Aladdin: Legacy of the Lost #3 (Radical Comics)

Ian Edginton and Stjepan Sejic bring their mature reimagining of the classic Aladdin tale to a satisfying conclusion.

 

68 pgs., color; $4.99
(W : Ian Edginton; A: Stjepan Sejic)
With issue #3, Radical Comics brings their retelling of the Aladdin tale to a satisfying conclusion. I’ve enjoyed several previous Radical series including City of Dust and Hotwire, but Aladdin: Legacy of the Lost is the best melding of story and artistic style I have yet to see from this publisher. All Radical Comics are fully-painted, but Aladdin makes particularly good use of the expressive possibilities this style allows, mixing the realistic and fantastic along with the light and the dark in just the right proportions. Aladdin also has a nice way of upping the ante with each installment so the story builds in tension while also building up a sense of the fictional universe.
Ian Edginton’s version of the familiar tale is quite different from the Walt Disney kid-friendly animation you are probably familiar with. In Edginton’s telling, Aladdin is an epic adventure tale for adults (or mature teenagers) with an anti-hero at the center of a world full of villains and danger and magic. It takes place in an exotic setting well supplied with both splendor and menace conveyed with the kind of glamour once associated with old-fashioned Hollywood blockbusters.  Interestingly enough (if one can trust Wikipedia), the original tale was set in China and was not part of the Arabian Nights collection until added by a French translator. Wisely, however, Edginton and the artists (Patrick Reilly in #1, Reilly and Stjepan Sejic in #2, and Sejic in #3) set the Chinese location aside and provide a fantasy Middle Eastern setting of turbans and scimitars and Arabic inscriptions.
I have Mad Men on the brain since I’ve been catching up with the show on DVD, so perhaps it’s not surprising that the first thing I see is the obvious similarities of Aladdin and Don Draper. Seriously. Both have the most ignoble of origins, became accustomed to fending for themselves from an early age, have a certain self-serving amorality, and are smart enough to make a go of it. Just like Don, Aladdin achieves success (he’s a wealthy prince by issue #2) but he can never let down his guard because it’s a wicked world out there, outsiders are not wanted and danger lurks all around.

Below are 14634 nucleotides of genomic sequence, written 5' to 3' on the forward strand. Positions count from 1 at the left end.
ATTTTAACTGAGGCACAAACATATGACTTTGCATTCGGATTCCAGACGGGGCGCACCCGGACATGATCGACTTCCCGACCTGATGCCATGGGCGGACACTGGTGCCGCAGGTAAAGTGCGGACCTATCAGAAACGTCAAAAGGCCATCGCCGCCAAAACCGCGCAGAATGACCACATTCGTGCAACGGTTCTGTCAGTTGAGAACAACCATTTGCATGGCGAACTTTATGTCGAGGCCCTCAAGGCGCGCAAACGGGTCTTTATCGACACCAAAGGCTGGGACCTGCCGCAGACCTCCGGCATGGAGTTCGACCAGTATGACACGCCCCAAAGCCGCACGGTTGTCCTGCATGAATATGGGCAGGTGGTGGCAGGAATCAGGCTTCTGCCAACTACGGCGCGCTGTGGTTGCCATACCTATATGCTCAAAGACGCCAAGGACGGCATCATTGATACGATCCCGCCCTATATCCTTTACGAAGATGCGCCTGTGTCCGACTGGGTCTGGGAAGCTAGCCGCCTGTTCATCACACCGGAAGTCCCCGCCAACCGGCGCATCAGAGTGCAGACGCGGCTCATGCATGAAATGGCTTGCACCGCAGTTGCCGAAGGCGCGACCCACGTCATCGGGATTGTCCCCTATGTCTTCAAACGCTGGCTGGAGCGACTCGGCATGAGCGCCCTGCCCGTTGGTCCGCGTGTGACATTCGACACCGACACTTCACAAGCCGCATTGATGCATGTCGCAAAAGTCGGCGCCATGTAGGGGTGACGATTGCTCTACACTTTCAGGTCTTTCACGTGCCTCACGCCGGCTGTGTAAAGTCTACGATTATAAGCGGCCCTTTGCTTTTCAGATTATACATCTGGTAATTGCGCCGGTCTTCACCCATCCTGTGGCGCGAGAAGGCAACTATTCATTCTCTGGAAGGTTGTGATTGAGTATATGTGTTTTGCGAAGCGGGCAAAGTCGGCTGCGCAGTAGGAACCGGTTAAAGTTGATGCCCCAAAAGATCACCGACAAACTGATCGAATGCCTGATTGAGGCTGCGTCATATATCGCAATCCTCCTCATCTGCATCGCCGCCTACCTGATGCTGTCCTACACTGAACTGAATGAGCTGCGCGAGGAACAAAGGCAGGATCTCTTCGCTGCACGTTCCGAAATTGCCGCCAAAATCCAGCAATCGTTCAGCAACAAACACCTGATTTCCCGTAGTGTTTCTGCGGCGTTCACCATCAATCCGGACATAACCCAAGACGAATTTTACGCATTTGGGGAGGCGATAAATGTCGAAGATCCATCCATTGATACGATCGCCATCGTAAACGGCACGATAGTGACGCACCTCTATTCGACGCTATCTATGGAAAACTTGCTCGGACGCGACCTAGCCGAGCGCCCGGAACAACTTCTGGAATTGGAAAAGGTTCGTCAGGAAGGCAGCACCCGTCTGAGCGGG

OK, enough with the television metaphors. In the first issue of Edginton’s Aladdin, our hero is a street tough lured into helping the evil sorcerer Qassim steal the magic lamp. After delivering the goods, he narrowly escapes being killed by Qassim’s minions and is granted three wishes by a fierce-looking djinn. In the second issue, Aladdin has become a rich prince living in the city of Shambhalla and is set to marry the beautiful princess Soraya until Qassim kidnaps her and frames Aladdin, who has to enlist the aid of the legendary Sinbad as well as the Mantis Queen to save his neck and try to get his bride back.
Which brings us to issue #3. There are actually two djinns in this story: one in the lamp (which Qassim has, along with Princess Soraya) and one in a ring (which Aladdin has).  Qassim wants the ring and Aladdin wants Soraya so you know there’s going to be a showdown. But first Aladdin must learn about his Aramaspi heritage:  it seems he comes from a race of sorcerers done in by the corrupting nature of their own powers as well as the evil doings of Qassim. So on top of the current dispute, there are old scores to settle that add extra spice to the final battle, which is as big and splendid as it needs to be to end the story on an appropriately high note. This series seems like a good bet for a movie adaptation and let’s just hope it doesn’t get ruined in the process.
Aladdin: Legacy of the Lost #3 includes a preview of Legends: The Enchanted. You can see some of the art for Aladdin on the Radical web page http://www.radicalpublishing.com/titles/comics/aladdin. | Sarah Boslaugh

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